Since Jarmusch is a musician and music aficionado himself, he decides to not only put together a soundtrack, that gives the film a vibe, but introduce most of the viewers to a genre they weren’t even aware of: Ethiopian Jazz.
Originating in the film from a mixtape, that the main character’s neighbor (a hobby detective) puts together for his trip to find the mother of his son, he didn’t know he has, the music gives the film a mysterious, but mostly cool and laid back vibe and sounds unlike anything one usually has heard before.
10. Midnight In Paris (Woody Allen, 2011)
Whenever Woody Allen brings out a new movie it is guaranteed to be filed with laid back jazz tracks, that nostalgically accompany his film. Of all the films he has made since 2000 it feels like none of his soundtracks have been more fitting than the one of “Midnight In Paris” so far.
Relying on his typical Jazz knowledge for most of the part by using dazzling sings by Sidney Bechet, Cole Porter (of course), and others, Allen doesn’t miss the chance to also play lots of french music and even incorporates the Can-Can by Offenbach.
All in all the music is as laid back, as the film itself, it maybe isn’t the most incredible choice of songs, and it doesn’t use its soundtrack in too interesting ways, but it’s just incredibly nice to listen to and when accompanying the film just makes a very pleasant package, that one likes to return to over and over.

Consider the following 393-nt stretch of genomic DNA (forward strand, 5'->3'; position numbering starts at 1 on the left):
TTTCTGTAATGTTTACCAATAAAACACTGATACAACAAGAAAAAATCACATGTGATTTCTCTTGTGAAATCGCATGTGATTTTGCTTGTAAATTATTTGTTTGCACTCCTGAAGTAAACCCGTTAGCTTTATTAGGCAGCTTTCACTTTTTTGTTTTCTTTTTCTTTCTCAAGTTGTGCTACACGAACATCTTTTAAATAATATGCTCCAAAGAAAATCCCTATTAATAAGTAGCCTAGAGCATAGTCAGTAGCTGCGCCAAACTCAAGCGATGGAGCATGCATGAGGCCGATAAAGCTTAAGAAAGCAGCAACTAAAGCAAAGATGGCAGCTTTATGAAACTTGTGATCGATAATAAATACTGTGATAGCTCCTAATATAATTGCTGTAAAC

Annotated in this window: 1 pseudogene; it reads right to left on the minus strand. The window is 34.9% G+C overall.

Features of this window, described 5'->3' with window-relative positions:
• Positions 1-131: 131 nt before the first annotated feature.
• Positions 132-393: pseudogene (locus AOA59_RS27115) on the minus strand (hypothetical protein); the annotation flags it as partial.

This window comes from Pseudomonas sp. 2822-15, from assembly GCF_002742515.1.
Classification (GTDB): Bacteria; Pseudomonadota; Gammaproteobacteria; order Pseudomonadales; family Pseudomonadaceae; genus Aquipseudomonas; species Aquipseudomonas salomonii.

9. Inherent Vice (Paul Thomas Anderson, 2014)
Whenever directors make a period film, it’s very easy to recreate a time by just playing a kind of “Greatest Hits” compilation from a certain year to make viewers associate and identify with the time easily.
Paul Thomas Anderson decided not quite to chose that route with “Inherent Vice”, places at the end of the 60s and therefore at the decline of hippie culture, it would have been easy to take very known music from that time to quickly set up a familiar feeling. But this is not the state of mind this film depicts.
Set shortly after the Manson murders, the world is all but alright for the hippie private investigator Doc Sportello, and the soundtrack reflects that in a marvelous way. Not only is Jonny Greenwood back with a haunting score, that deserves its own praise, but the soundtrack picks artists like Can and Radiohead to build an increasingly paranoid atmosphere.
With songs by Neil Young and Anderson’s late mother-in-law Minnie Riperton come unexpected moments of tenderness and beauty. Top it off with unexpected choices like “Sukiyaki” and you’ve got yourself a varied and exciting soundtrack.
8. Guardians Of The Galaxy (James Gunn, 2014)
In an age where many albums don’t really function as a unity anymore, but more like a loose collection of hits, “Guardians Of The Galaxy” brings us a fitting soundtrack.
The songs are a collection of hits gathered from the 70s (from legendary artists like David Bowie and Marvin Gaye to slightly more obscure songs like “Hooked On A Feeling” by Blue Swede).
Gunn makes sure to give the soundtrack a narrative purpose and then just decides to have fun with a great collection of songs. The soundtrack reflects the film’s extremely fun vibe and the title sequence set to “Come And Get Your Love” must be the most fun title sequence in any Marvel movie, if not one of the most fun in many years. Just lay back and pop in the mixtape!